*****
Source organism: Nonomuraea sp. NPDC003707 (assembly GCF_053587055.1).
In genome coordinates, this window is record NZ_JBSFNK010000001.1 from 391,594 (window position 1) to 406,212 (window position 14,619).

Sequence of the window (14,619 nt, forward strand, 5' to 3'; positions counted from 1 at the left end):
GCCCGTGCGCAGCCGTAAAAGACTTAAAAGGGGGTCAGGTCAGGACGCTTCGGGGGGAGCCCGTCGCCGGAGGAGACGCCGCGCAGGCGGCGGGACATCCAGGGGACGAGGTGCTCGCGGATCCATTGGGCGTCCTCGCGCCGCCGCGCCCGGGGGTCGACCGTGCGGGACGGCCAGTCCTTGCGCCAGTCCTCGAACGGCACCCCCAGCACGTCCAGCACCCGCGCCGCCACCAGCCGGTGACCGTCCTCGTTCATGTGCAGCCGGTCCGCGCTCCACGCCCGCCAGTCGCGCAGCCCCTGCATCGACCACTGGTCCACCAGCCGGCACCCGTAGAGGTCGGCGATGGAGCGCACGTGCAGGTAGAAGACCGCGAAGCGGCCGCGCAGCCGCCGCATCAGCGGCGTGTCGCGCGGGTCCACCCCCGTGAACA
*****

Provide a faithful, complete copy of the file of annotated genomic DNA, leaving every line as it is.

Source organism: Nonomuraea sp. NPDC003707 (assembly GCF_053587055.1).
In genome coordinates, this window is record NZ_JBSFNK010000001.1 from 391,594 (window position 1) to 406,212 (window position 14,619).

Sequence of the window (14,619 nt, forward strand, 5' to 3'; positions counted from 1 at the left end):
GCCCGTGCGCAGCCGTAAAAGACTTAAAAGGGGGTCAGGTCAGGACGCTTCGGGGGGAGCCCGTCGCCGGAGGAGACGCCGCGCAGGCGGCGGGACATCCAGGGGACGAGGTGCTCGCGGATCCATTGGGCGTCCTCGCGCCGCCGCGCCCGGGGGTCGACCGTGCGGGACGGCCAGTCCTTGCGCCAGTCCTCGAACGGCACCCCCAGCACGTCCAGCACCCGCGCCGCCACCAGCCGGTGACCGTCCTCGTTCATGTGCAGCCGGTCCGCGCTCCACGCCCGCCAGTCGCGCAGCCCCTGCATCGACCACTGGTCCACCAGCCGGCACCCGTAGAGGTCGGCGATGGAGCGCACGTGCAGGTAGAAGACCGCGAAGCGGCCGCGCAGCCGCCGCATCAGCGGCGTGTCGCGCGGGTCCACCCCCGTGAACA